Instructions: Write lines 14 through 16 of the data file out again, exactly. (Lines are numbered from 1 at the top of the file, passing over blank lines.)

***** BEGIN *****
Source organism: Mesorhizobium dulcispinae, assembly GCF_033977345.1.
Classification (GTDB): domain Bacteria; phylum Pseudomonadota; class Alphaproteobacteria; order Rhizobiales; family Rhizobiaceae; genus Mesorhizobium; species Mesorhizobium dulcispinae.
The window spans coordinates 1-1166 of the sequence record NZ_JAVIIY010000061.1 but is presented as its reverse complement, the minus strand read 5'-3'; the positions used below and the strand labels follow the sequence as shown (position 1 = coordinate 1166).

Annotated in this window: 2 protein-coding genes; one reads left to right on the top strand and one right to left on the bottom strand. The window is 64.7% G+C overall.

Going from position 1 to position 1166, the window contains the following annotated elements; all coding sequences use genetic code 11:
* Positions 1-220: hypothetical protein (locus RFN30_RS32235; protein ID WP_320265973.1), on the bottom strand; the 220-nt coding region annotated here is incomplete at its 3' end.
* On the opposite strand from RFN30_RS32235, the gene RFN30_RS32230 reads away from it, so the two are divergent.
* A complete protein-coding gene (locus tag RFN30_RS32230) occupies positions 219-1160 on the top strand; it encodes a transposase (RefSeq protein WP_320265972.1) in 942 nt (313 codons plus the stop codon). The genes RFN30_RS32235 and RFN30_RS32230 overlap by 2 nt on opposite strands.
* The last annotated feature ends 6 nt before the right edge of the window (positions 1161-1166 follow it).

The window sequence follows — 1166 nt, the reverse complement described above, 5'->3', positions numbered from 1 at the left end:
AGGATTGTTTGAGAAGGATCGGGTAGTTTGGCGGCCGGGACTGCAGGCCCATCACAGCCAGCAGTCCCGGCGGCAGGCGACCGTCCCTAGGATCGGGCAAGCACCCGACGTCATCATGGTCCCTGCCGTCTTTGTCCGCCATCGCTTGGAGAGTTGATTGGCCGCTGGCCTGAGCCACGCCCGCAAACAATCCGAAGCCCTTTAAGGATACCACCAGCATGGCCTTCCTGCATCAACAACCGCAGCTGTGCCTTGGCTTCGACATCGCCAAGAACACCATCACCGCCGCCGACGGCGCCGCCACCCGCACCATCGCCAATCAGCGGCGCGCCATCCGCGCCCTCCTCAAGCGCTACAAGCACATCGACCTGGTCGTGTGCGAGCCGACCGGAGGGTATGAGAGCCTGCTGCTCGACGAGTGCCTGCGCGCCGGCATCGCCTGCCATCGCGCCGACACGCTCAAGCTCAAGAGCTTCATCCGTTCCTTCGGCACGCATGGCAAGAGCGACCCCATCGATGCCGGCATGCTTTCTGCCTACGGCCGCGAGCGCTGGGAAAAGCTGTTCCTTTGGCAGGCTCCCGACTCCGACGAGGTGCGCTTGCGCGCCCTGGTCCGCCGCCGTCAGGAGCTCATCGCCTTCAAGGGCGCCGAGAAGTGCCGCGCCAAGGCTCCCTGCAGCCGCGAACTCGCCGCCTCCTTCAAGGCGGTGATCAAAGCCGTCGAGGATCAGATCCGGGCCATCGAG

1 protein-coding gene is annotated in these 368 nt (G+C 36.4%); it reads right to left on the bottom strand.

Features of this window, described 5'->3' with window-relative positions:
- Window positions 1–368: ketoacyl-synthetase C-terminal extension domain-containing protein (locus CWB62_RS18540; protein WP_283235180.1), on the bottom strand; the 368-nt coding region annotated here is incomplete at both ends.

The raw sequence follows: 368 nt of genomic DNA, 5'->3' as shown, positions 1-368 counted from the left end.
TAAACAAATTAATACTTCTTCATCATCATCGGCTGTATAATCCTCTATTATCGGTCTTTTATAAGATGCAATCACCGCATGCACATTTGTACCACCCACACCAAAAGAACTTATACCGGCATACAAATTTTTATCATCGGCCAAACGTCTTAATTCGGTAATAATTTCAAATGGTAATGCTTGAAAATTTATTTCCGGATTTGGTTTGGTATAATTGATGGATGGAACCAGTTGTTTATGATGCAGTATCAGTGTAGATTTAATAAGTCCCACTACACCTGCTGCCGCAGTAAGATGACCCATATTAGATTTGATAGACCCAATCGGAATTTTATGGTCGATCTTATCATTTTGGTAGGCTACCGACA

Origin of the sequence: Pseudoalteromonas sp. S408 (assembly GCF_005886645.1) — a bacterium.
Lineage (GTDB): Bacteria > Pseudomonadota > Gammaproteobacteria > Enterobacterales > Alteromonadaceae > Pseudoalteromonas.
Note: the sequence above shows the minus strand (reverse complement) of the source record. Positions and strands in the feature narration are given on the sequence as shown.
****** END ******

- Window positions 1–368: ketoacyl-synthetase C-terminal extension domain-containing protein (locus CWB62_RS18540; protein WP_283235180.1), on the bottom strand; the 368-nt coding region annotated here is incomplete at both ends.

The raw sequence follows: 368 nt of genomic DNA, 5'->3' as shown, positions 1-368 counted from the left end.
TAAACAAATTAATACTTCTTCATCATCATCGGCTGTATAATCCTCTATTATCGGTCTTTTATAAGATGCAATCACCGCATGCACATTTGTACCACCCACACCAAAAGAACTTATACCGGCATACAAATTTTTATCATCGGCCAAACGTCTTAATTCGGTAATAATTTCAAATGGTAATGCTTGAAAATTTATTTCCGGATTTGGTTTGGTATAATTGATGGATGGAACCAGTTGTTTATGATGCAGTATCAGTGTAGATTTAATAAGTCCCACTACACCTGCTGCCGCAGTAAGATGACCCATATTAGATTTGATAGACCCAATCGGAATTTTATGGTCGATCTTATCATTTTGGTAGGCTACCGACA